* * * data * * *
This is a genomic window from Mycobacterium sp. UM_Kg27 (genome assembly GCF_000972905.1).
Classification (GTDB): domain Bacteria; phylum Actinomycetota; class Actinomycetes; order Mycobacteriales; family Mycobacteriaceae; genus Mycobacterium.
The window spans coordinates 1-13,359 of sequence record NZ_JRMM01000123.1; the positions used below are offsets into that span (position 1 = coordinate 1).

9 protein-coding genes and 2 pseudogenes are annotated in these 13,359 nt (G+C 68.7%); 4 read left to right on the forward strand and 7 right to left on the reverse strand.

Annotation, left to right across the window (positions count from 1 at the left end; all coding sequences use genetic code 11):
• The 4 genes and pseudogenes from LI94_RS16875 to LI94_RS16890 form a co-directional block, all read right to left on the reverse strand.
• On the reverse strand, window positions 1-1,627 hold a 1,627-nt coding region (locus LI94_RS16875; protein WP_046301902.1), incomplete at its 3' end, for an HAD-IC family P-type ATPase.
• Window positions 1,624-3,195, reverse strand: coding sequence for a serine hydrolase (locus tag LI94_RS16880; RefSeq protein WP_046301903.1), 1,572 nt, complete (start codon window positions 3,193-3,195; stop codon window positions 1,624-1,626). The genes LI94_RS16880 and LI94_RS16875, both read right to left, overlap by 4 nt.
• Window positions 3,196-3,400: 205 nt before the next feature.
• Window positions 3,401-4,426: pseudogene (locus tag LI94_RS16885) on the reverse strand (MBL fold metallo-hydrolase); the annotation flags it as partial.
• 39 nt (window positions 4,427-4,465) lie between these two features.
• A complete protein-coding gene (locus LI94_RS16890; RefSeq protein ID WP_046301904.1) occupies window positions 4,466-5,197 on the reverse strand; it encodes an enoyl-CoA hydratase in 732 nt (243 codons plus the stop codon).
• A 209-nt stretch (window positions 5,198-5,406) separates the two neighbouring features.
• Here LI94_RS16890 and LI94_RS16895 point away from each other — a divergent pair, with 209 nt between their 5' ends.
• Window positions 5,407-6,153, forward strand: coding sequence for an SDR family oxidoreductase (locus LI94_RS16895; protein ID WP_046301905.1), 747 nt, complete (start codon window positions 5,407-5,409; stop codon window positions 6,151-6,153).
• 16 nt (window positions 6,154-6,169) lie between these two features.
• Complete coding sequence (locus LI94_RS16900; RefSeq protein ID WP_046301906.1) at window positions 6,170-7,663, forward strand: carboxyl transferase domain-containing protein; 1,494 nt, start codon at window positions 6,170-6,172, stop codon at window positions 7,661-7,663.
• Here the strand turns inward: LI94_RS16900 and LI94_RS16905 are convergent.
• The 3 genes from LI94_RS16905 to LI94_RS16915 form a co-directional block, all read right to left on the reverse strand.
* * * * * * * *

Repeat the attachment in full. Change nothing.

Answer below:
This is a genomic window from Mycobacterium sp. UM_Kg27 (genome assembly GCF_000972905.1).
Classification (GTDB): domain Bacteria; phylum Actinomycetota; class Actinomycetes; order Mycobacteriales; family Mycobacteriaceae; genus Mycobacterium.
The window spans coordinates 1-13,359 of sequence record NZ_JRMM01000123.1; the positions used below are offsets into that span (position 1 = coordinate 1).

9 protein-coding genes and 2 pseudogenes are annotated in these 13,359 nt (G+C 68.7%); 4 read left to right on the forward strand and 7 right to left on the reverse strand.

Annotation, left to right across the window (positions count from 1 at the left end; all coding sequences use genetic code 11):
• The 4 genes and pseudogenes from LI94_RS16875 to LI94_RS16890 form a co-directional block, all read right to left on the reverse strand.
• On the reverse strand, window positions 1-1,627 hold a 1,627-nt coding region (locus LI94_RS16875; protein WP_046301902.1), incomplete at its 3' end, for an HAD-IC family P-type ATPase.
• Window positions 1,624-3,195, reverse strand: coding sequence for a serine hydrolase (locus tag LI94_RS16880; RefSeq protein WP_046301903.1), 1,572 nt, complete (start codon window positions 3,193-3,195; stop codon window positions 1,624-1,626). The genes LI94_RS16880 and LI94_RS16875, both read right to left, overlap by 4 nt.
• Window positions 3,196-3,400: 205 nt before the next feature.
• Window positions 3,401-4,426: pseudogene (locus tag LI94_RS16885) on the reverse strand (MBL fold metallo-hydrolase); the annotation flags it as partial.
• 39 nt (window positions 4,427-4,465) lie between these two features.
• A complete protein-coding gene (locus LI94_RS16890; RefSeq protein ID WP_046301904.1) occupies window positions 4,466-5,197 on the reverse strand; it encodes an enoyl-CoA hydratase in 732 nt (243 codons plus the stop codon).
• A 209-nt stretch (window positions 5,198-5,406) separates the two neighbouring features.
• Here LI94_RS16890 and LI94_RS16895 point away from each other — a divergent pair, with 209 nt between their 5' ends.
• Window positions 5,407-6,153, forward strand: coding sequence for an SDR family oxidoreductase (locus LI94_RS16895; protein ID WP_046301905.1), 747 nt, complete (start codon window positions 5,407-5,409; stop codon window positions 6,151-6,153).
• 16 nt (window positions 6,154-6,169) lie between these two features.
• Complete coding sequence (locus LI94_RS16900; RefSeq protein ID WP_046301906.1) at window positions 6,170-7,663, forward strand: carboxyl transferase domain-containing protein; 1,494 nt, start codon at window positions 6,170-6,172, stop codon at window positions 7,661-7,663.
• Here the strand turns inward: LI94_RS16900 and LI94_RS16905 are convergent.
• The 3 genes from LI94_RS16905 to LI94_RS16915 form a co-directional block, all read right to left on the reverse strand.